Post-Apocalyptic Archaeology: Introduction

by battleaxebunny

So life in your post-apocalyptic world has been a bit bumpy, what with all the running from zombies, vampires, dragons, mad fairies or opportunistic other survivors. Not to worry, though, it won’t be long until it’s quiet enough to build yourself a safe place to live long term, and gather together likeminded people to create a new and, hopefully, relatively sane civilisation. And since knowledge of the past means you’re less likely to be doomed to repeat it, enter the archaeologist!

There are many different types of archaeology you can do in the post-apoc world, some of the more popular are:

Rescuing past artefacts and preserving them in new (and heavily defended) museums
Get in early to preserve all things historical otherwise your new civilisation is going to lose the benefits of all those centuries of scholarship and investigation. Museums, like libraries, are a must-have in your up and coming survivor-town.

Collating information on what’s been happening where and to whom to document your apocalypse-that-has-just-been
Not just handy for historical record, but can also be tied into gathering intelligence on your neighbours or establishing news and trading networks and building links with other friendly communities.
Also a necessary thing if you need to find out why the apocalypse happened in case there’s some underground lab somewhere with an antidote, or a handy mythical artefact that can switch off the armies of the undead.

Collecting treasures to take advantage of the local evil overlord’s art fetish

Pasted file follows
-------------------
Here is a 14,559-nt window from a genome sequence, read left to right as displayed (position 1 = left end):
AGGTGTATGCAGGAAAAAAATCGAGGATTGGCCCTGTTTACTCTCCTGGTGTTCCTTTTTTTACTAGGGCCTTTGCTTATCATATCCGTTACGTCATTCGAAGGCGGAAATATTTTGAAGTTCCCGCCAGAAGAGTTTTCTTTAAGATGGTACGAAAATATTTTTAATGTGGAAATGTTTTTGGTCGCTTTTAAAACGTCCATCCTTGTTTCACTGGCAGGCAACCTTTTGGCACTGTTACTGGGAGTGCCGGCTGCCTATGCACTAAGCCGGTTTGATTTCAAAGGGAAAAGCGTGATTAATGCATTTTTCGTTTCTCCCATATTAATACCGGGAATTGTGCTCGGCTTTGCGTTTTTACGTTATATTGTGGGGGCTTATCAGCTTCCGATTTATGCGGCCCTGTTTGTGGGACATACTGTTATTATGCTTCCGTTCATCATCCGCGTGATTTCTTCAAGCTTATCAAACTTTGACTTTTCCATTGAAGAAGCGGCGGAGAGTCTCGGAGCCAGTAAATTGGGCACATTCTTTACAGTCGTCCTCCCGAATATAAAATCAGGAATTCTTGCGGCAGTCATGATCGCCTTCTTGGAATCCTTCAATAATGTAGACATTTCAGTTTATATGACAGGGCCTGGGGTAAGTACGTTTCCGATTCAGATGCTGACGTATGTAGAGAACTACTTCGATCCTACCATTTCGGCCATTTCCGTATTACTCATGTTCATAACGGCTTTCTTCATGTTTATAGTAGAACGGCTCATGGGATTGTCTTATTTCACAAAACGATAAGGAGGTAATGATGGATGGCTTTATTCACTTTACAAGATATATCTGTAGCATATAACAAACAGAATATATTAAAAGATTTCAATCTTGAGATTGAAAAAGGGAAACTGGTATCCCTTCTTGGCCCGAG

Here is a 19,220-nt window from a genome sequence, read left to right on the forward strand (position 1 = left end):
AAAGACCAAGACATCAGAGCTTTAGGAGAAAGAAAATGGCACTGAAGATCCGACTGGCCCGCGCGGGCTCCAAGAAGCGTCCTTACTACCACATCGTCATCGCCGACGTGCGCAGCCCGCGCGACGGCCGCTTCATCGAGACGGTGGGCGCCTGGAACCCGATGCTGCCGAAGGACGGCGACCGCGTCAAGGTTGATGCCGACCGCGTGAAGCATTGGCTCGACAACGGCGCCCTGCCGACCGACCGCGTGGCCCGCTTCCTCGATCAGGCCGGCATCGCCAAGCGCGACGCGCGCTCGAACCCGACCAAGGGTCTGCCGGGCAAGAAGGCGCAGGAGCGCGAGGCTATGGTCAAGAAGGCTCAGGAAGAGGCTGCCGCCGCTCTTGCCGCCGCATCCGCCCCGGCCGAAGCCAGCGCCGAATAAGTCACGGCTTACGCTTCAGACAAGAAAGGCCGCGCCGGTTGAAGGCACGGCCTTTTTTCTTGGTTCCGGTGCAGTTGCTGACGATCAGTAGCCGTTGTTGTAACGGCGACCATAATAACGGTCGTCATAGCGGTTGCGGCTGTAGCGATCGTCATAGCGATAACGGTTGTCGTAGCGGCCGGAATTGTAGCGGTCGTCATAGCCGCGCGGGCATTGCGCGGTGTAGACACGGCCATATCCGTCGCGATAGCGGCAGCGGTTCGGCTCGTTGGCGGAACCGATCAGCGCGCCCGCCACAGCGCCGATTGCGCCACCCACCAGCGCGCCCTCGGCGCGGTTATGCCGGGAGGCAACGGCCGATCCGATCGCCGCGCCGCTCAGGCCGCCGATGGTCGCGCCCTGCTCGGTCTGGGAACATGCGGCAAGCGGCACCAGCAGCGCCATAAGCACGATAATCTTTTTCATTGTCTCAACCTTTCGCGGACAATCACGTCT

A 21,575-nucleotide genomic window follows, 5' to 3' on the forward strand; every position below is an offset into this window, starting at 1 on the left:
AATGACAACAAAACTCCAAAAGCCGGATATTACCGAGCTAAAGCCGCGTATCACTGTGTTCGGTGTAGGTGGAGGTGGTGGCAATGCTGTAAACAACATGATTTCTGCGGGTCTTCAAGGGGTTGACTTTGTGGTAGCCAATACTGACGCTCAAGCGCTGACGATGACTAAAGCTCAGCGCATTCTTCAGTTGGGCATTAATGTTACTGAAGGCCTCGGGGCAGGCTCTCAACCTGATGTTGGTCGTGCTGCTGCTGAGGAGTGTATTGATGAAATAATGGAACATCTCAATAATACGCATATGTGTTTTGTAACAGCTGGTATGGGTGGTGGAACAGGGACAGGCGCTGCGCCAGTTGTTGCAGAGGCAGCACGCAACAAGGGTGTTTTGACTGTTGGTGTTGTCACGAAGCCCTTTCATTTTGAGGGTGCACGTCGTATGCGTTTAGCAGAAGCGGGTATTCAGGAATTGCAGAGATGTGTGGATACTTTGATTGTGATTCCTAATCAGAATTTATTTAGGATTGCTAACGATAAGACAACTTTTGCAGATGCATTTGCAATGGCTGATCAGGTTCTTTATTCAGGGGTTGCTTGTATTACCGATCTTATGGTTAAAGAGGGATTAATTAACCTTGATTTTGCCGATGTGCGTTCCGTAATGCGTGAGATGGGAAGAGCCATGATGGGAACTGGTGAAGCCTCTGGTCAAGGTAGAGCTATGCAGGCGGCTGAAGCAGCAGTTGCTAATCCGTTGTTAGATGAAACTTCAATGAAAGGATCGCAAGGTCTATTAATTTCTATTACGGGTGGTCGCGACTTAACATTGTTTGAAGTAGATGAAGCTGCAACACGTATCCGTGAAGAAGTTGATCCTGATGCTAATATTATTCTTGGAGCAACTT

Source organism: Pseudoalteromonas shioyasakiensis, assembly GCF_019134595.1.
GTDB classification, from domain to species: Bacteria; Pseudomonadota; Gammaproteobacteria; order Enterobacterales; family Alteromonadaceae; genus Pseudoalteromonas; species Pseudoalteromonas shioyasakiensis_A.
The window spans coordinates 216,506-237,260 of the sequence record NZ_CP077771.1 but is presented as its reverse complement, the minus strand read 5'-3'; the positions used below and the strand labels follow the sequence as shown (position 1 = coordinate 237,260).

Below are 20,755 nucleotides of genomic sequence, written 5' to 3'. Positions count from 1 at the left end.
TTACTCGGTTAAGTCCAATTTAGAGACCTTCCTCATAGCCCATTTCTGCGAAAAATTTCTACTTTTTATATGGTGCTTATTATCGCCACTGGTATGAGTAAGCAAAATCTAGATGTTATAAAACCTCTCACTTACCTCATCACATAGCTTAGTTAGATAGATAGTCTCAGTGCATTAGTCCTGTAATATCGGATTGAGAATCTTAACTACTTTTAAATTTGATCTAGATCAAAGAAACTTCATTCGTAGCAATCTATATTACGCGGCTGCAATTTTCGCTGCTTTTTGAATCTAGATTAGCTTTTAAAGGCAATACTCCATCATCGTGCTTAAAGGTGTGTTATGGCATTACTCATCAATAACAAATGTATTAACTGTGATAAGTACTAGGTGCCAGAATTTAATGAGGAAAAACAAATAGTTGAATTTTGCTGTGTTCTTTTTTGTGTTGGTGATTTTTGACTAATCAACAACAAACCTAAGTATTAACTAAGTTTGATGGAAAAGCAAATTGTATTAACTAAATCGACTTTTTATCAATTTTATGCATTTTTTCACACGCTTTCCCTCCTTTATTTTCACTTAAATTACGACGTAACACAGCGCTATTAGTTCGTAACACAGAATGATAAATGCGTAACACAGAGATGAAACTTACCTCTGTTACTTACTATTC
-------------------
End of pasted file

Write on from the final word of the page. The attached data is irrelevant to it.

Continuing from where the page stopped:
Because, let’s face it, there’s always going to be one tyrant isn’t there. And once they’ve settled into their heavily guarded fortress and used their army of gun-waggling thugs to make everyone else in their territory work to provide them with essentials, well, they’re going to start getting pretensions of grandeur. This usually means an interest in collecting some rare thing to enhance their status – could be art, could be antiques, could be fancy underwear or cigars or expensive booze. Whatever it is, if you can get your hands on an example, you have something to trade. (Just watch out for the inevitable double cross.)

Playing at Lara Croft while you’re ducking the zombie hoards
It’s not all work, work, work. You might be inclined to take yourself off on an adventure to find the lost treasures of under-London or the fabled drowned city of Calais. We’re not judging. We might even join you. Just remember to load up on weapons for the inevitable hijnx and try not to set off any booby traps.

Luckily for the post-apocalyptic archaeologist, a lot of the skills and tools you’ll need to do the job are also useful for basic survival (see digging and combat especially) so by the time you’re ready to go off on an expedition you and your team should be well prepared for the essentials. For the rest, stay tuned to this series as we look at where to go, what to look for, how to get at it and what to do with it when you’ve got it.

battleaxebunny out.

One Response to Post-Apocalyptic Archaeology: Introduction

Leave a Reply

Your email address will not be published. Required fields are marked *